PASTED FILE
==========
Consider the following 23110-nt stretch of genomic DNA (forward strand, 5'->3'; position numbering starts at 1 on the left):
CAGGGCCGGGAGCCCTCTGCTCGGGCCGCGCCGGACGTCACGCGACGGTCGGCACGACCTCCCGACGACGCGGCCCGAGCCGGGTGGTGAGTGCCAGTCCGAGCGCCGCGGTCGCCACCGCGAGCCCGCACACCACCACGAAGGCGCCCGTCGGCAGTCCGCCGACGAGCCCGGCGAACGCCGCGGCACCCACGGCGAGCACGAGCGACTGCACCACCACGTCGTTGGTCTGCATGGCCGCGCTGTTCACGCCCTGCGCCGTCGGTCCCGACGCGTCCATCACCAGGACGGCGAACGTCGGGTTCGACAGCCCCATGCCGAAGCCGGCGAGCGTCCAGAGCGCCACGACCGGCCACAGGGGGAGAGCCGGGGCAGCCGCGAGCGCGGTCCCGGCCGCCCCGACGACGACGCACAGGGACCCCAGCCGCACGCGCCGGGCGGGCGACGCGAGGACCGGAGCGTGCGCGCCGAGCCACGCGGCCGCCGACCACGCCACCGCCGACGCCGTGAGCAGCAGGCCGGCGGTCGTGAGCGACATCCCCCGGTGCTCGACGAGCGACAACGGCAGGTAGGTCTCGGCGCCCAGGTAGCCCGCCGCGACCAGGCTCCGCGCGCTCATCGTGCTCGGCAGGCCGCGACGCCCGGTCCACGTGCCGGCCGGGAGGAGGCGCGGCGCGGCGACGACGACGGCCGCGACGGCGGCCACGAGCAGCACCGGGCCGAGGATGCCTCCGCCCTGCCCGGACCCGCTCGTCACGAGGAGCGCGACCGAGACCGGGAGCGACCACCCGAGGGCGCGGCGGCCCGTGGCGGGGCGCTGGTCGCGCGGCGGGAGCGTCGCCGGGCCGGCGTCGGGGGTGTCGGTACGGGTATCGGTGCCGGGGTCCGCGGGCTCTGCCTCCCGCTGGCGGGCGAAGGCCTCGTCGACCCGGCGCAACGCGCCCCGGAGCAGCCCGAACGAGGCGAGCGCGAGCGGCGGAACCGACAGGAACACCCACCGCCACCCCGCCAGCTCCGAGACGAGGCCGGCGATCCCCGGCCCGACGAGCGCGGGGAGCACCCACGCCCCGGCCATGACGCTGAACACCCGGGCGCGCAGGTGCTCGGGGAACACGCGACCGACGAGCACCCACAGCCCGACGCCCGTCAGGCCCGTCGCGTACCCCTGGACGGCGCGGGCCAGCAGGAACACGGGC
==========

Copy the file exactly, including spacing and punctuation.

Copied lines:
Consider the following 23110-nt stretch of genomic DNA (forward strand, 5'->3'; position numbering starts at 1 on the left):
CAGGGCCGGGAGCCCTCTGCTCGGGCCGCGCCGGACGTCACGCGACGGTCGGCACGACCTCCCGACGACGCGGCCCGAGCCGGGTGGTGAGTGCCAGTCCGAGCGCCGCGGTCGCCACCGCGAGCCCGCACACCACCACGAAGGCGCCCGTCGGCAGTCCGCCGACGAGCCCGGCGAACGCCGCGGCACCCACGGCGAGCACGAGCGACTGCACCACCACGTCGTTGGTCTGCATGGCCGCGCTGTTCACGCCCTGCGCCGTCGGTCCCGACGCGTCCATCACCAGGACGGCGAACGTCGGGTTCGACAGCCCCATGCCGAAGCCGGCGAGCGTCCAGAGCGCCACGACCGGCCACAGGGGGAGAGCCGGGGCAGCCGCGAGCGCGGTCCCGGCCGCCCCGACGACGACGCACAGGGACCCCAGCCGCACGCGCCGGGCGGGCGACGCGAGGACCGGAGCGTGCGCGCCGAGCCACGCGGCCGCCGACCACGCCACCGCCGACGCCGTGAGCAGCAGGCCGGCGGTCGTGAGCGACATCCCCCGGTGCTCGACGAGCGACAACGGCAGGTAGGTCTCGGCGCCCAGGTAGCCCGCCGCGACCAGGCTCCGCGCGCTCATCGTGCTCGGCAGGCCGCGACGCCCGGTCCACGTGCCGGCCGGGAGGAGGCGCGGCGCGGCGACGACGACGGCCGCGACGGCGGCCACGAGCAGCACCGGGCCGAGGATGCCTCCGCCCTGCCCGGACCCGCTCGTCACGAGGAGCGCGACCGAGACCGGGAGCGACCACCCGAGGGCGCGGCGGCCCGTGGCGGGGCGCTGGTCGCGCGGCGGGAGCGTCGCCGGGCCGGCGTCGGGGGTGTCGGTACGGGTATCGGTGCCGGGGTCCGCGGGCTCTGCCTCCCGCTGGCGGGCGAAGGCCTCGTCGACCCGGCGCAACGCGCCCCGGAGCAGCCCGAACGAGGCGAGCGCGAGCGGCGGAACCGACAGGAACACCCACCGCCACCCCGCCAGCTCCGAGACGAGGCCGGCGATCCCCGGCCCGACGAGCGCGGGGAGCACCCACGCCCCGGCCATGACGCTGAACACCCGGGCGCGCAGGTGCTCGGGGAACACGCGACCGACGAGCACCCACAGCCCGACGCCCGTCAGGCCCGTCGCGTACCCCTGGACGGCGCGGGCCAGCAGGAACACGGGC